Rebecca Sullivan and Damien Coulthard

This gorgeous illustrated, informative and contemporary cookbook and compendium of native foods will show you how to create truly Australian food and drinks at home. With a few small adjustments and a little experimentation you can prepare delicious food that is better for the Australian environment, is more sustainable and celebrates the amazing ingredients that are truly local.

Warndu Mai (Good Food) contains information about seasonal availability, hints, tips and over 80 illustrated and accessible recipes showcasing Australian native foods, using ingredients such as Kakadu plum, native currants, finger lime and pepperberry to create unique dishes and treats – from wattleseed brownies, emu egg sponge cake and bunya nut pesto to native berry, cherry and lime cordial, strawberry gum pavlova and kangaroo carpaccio. It’s a must-have for every kitchen.


 

Little Girl on the Ice FloeThe Little Girl on the Ice Floe
Adelaide Bon

Adelaide Bon grew up in a wealthy neighborhood in Paris, a privileged child with a loving family, lots of friends and seemingly limitless opportunity lying ahead of her. But one sunny afternoon, when she was nine years old, a strange man followed her home and raped her in the stairwell of her building. She told her parents, they took her to the police, the fact of the crime was registered … and then a veil was quietly drawn over that part of her childhood, and life was supposed to go on.

Except, of course, it didn’t.

Throughout her adolescence and young adulthood, Adelaide struggles with the aftermath of the horror of that afternoon in 1990. The lingering trauma pervades all aspects of her life: family education, friendships, relationships, even her ability to eat normally. And then one day, many years later, when she is married and has a small son, she receives a call from the police saying that they think they have finally caught the man who raped her, a man who has hidden in plain sight for decades, with many other victims ready to testify against him. The subsequent court case reveals Giovanni Costa, the stuff of nightmares and bogeymen, finally vanquished by the weight of dozens and dozens of emotional and horrifying testimonies from all the women whose lives and childhoods he stole.


 

Raising Girls 21st CenturyRaising Girls in the 21st Century
Steve Biddulph

The revised and updated edition of the bestselling parenting classic

Raising Girls in the Twenty-first Century is Steve Biddulph’s warm, wise and up-to-the-minute look at how to help your daughter – at every age, from baby to teen. Girls today need to be strong, but also keep their hearts open. Steve brings the very best help from around the globe to build girls’ self-belief in a world that often wants to tear them down.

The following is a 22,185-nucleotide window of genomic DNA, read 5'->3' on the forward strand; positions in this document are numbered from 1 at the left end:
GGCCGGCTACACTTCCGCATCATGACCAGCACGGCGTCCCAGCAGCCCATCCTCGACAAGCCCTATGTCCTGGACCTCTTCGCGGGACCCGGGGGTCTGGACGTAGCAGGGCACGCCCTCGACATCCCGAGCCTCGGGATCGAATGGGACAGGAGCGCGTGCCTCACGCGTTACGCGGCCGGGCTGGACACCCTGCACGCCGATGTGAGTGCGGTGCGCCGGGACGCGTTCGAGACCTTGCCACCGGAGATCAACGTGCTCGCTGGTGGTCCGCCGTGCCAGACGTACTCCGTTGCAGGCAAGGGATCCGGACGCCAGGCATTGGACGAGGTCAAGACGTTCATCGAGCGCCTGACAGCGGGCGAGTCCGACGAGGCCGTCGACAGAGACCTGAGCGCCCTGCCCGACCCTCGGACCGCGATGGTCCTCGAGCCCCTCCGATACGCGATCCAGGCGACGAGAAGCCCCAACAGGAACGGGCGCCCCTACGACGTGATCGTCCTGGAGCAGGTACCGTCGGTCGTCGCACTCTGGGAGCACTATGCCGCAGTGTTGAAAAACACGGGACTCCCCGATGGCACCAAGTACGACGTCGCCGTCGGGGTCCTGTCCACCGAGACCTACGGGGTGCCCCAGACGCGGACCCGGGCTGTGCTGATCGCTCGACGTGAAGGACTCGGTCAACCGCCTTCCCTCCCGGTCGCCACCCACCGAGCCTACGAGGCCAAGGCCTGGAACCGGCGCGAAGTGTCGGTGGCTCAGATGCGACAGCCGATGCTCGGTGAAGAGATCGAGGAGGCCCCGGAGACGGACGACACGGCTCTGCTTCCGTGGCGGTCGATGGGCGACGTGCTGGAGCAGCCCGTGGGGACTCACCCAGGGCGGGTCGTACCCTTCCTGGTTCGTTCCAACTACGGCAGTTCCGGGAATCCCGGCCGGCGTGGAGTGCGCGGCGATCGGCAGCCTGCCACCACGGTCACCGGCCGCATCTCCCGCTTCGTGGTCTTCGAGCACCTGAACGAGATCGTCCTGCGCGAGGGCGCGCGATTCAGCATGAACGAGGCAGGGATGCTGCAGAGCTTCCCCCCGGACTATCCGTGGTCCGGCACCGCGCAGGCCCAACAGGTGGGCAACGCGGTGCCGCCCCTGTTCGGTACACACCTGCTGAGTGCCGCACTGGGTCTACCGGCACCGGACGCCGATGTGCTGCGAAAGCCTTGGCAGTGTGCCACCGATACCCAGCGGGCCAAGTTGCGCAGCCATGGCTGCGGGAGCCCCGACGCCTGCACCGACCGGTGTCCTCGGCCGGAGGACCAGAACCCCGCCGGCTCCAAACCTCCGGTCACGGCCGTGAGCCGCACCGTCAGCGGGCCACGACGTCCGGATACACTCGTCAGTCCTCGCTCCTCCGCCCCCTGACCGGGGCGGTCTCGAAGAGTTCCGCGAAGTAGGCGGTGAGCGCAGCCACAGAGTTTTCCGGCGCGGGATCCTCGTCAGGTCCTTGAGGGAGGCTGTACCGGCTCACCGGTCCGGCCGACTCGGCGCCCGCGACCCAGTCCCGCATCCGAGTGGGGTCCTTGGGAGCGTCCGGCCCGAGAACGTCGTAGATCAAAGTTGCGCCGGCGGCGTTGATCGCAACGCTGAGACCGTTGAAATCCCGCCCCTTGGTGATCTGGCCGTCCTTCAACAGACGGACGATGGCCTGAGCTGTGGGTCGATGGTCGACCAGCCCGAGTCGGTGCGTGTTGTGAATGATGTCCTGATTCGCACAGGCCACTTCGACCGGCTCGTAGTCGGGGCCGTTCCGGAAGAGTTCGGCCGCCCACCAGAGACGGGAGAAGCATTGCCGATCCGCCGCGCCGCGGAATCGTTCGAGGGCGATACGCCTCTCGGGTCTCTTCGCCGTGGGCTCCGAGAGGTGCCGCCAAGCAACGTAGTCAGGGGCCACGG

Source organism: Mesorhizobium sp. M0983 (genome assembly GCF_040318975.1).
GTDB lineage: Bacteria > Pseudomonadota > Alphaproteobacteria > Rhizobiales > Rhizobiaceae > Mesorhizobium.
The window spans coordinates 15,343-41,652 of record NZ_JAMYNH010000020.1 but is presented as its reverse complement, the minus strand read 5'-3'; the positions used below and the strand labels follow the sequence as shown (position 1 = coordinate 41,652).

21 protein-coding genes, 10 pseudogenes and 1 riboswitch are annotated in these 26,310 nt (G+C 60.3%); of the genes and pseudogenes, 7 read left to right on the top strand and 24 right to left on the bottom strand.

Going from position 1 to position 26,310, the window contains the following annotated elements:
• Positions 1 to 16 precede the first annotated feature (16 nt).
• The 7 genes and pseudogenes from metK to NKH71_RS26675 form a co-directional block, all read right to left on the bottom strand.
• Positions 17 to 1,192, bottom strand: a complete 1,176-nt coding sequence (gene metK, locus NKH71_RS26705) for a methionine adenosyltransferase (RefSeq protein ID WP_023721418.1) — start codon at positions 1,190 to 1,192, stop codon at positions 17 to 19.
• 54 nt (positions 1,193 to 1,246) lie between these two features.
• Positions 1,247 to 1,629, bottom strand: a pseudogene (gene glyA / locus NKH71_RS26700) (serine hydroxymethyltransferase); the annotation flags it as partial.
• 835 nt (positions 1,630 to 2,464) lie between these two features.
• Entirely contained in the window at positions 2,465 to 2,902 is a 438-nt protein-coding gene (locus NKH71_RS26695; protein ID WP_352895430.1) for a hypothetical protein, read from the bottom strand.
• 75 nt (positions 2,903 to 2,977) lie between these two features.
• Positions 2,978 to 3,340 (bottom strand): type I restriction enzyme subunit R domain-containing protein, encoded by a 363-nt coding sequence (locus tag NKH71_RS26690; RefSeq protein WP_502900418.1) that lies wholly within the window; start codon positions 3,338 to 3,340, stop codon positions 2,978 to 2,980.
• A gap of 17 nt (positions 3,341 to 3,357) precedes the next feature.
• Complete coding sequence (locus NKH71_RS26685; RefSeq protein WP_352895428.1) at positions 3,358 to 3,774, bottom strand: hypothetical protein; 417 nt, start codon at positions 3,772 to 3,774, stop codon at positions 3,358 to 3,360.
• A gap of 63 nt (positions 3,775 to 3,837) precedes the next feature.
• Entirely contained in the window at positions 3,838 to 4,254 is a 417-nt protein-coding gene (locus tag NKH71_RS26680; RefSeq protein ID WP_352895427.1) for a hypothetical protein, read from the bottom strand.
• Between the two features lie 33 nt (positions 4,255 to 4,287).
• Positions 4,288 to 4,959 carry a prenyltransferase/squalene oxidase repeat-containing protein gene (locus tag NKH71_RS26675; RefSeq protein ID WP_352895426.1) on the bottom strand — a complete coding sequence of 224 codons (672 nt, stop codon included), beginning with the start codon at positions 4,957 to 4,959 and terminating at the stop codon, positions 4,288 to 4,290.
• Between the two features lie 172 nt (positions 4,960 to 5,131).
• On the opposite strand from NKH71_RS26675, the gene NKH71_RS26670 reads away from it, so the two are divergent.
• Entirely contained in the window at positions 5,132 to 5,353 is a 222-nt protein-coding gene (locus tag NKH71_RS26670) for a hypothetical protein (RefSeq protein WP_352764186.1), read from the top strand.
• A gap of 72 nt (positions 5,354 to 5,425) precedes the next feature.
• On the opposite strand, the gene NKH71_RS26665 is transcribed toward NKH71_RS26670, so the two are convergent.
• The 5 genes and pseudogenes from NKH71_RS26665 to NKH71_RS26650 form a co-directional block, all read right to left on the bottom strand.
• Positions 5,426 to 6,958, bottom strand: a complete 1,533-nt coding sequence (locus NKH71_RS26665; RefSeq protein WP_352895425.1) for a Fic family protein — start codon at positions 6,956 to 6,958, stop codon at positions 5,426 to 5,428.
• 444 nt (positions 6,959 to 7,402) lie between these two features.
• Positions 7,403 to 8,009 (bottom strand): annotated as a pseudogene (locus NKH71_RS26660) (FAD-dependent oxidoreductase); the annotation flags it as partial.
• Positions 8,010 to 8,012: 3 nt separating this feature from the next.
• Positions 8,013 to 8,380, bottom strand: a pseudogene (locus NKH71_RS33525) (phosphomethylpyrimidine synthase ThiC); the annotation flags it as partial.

In this revised and updated edition, you’ll learn how to raise your daughter to:

  • have a joyful childhood and not be forced to grow up too fast

  • navigate the fraught world of friends, peer pressure and bullying

  • be free and wild, to reduce anxiety, depression and self-harm

  • avoid technology addiction and other social media pitfalls

  • relate to boys with a clear head and strong heart

There is also a powerful new section on ‘#MeToo in School’, shining a light on the reality of childhood sexual harassment, and how best to help your daughter fight it. Filled with unforgettable stories that will bring you to tears, and offering clear, practical help, Raising Girls in the Twenty-first Century is not just a guidebook but a fierce call-to-arms. The world’s best guide to girlhood is now in your hands.


 

Silent KingdomSilent Kingdom
Christian Vizl

Silent Kingdom reveals the world beneath the waves in an ethereal collection of black-and-white underwater photography.

Through stunning black-and-white images, award-winning photographer Christian Vizl uses a masterful control of light and shadow to portray the creatures of the sea as they are rarely seen, at home in the ethereal world beneath the waves.

From capturing the ferocity of sharks to the playful dance of dolphins, Vizl turns aquatic creatures and marine seascapes into visions of sublime grace and beauty suspended in time and space. With each turn of the page, venture deeper into the one realm in which humans do not reign and discover an unforgettable world that few have ever seen.